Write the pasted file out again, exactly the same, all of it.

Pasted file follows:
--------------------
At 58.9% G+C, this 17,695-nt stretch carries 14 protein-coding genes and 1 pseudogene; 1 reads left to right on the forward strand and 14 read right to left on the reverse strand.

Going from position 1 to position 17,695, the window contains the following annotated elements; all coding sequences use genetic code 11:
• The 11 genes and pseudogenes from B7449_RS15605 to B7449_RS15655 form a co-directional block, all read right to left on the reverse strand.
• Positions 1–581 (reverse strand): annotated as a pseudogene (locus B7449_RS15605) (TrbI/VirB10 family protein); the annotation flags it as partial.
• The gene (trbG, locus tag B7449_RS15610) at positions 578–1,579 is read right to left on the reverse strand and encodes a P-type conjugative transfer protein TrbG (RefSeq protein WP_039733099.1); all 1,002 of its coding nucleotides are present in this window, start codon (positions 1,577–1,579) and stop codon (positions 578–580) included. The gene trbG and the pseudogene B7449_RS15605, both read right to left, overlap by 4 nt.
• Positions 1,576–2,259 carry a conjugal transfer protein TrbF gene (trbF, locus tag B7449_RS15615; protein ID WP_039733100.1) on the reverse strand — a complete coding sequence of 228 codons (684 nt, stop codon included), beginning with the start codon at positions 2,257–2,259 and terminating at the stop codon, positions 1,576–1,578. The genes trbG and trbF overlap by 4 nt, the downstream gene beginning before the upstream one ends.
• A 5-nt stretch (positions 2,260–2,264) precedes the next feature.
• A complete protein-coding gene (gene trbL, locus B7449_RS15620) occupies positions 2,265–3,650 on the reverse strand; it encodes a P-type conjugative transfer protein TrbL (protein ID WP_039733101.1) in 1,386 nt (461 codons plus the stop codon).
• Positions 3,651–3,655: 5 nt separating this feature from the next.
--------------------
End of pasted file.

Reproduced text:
At 58.9% G+C, this 17,695-nt stretch carries 14 protein-coding genes and 1 pseudogene; 1 reads left to right on the forward strand and 14 read right to left on the reverse strand.

Going from position 1 to position 17,695, the window contains the following annotated elements; all coding sequences use genetic code 11:
• The 11 genes and pseudogenes from B7449_RS15605 to B7449_RS15655 form a co-directional block, all read right to left on the reverse strand.
• Positions 1–581 (reverse strand): annotated as a pseudogene (locus B7449_RS15605) (TrbI/VirB10 family protein); the annotation flags it as partial.
• The gene (trbG, locus tag B7449_RS15610) at positions 578–1,579 is read right to left on the reverse strand and encodes a P-type conjugative transfer protein TrbG (RefSeq protein WP_039733099.1); all 1,002 of its coding nucleotides are present in this window, start codon (positions 1,577–1,579) and stop codon (positions 578–580) included. The gene trbG and the pseudogene B7449_RS15605, both read right to left, overlap by 4 nt.
• Positions 1,576–2,259 carry a conjugal transfer protein TrbF gene (trbF, locus tag B7449_RS15615; protein ID WP_039733100.1) on the reverse strand — a complete coding sequence of 228 codons (684 nt, stop codon included), beginning with the start codon at positions 2,257–2,259 and terminating at the stop codon, positions 1,576–1,578. The genes trbG and trbF overlap by 4 nt, the downstream gene beginning before the upstream one ends.
• A 5-nt stretch (positions 2,260–2,264) precedes the next feature.
• A complete protein-coding gene (gene trbL, locus B7449_RS15620) occupies positions 2,265–3,650 on the reverse strand; it encodes a P-type conjugative transfer protein TrbL (protein ID WP_039733101.1) in 1,386 nt (461 codons plus the stop codon).
• Positions 3,651–3,655: 5 nt separating this feature from the next.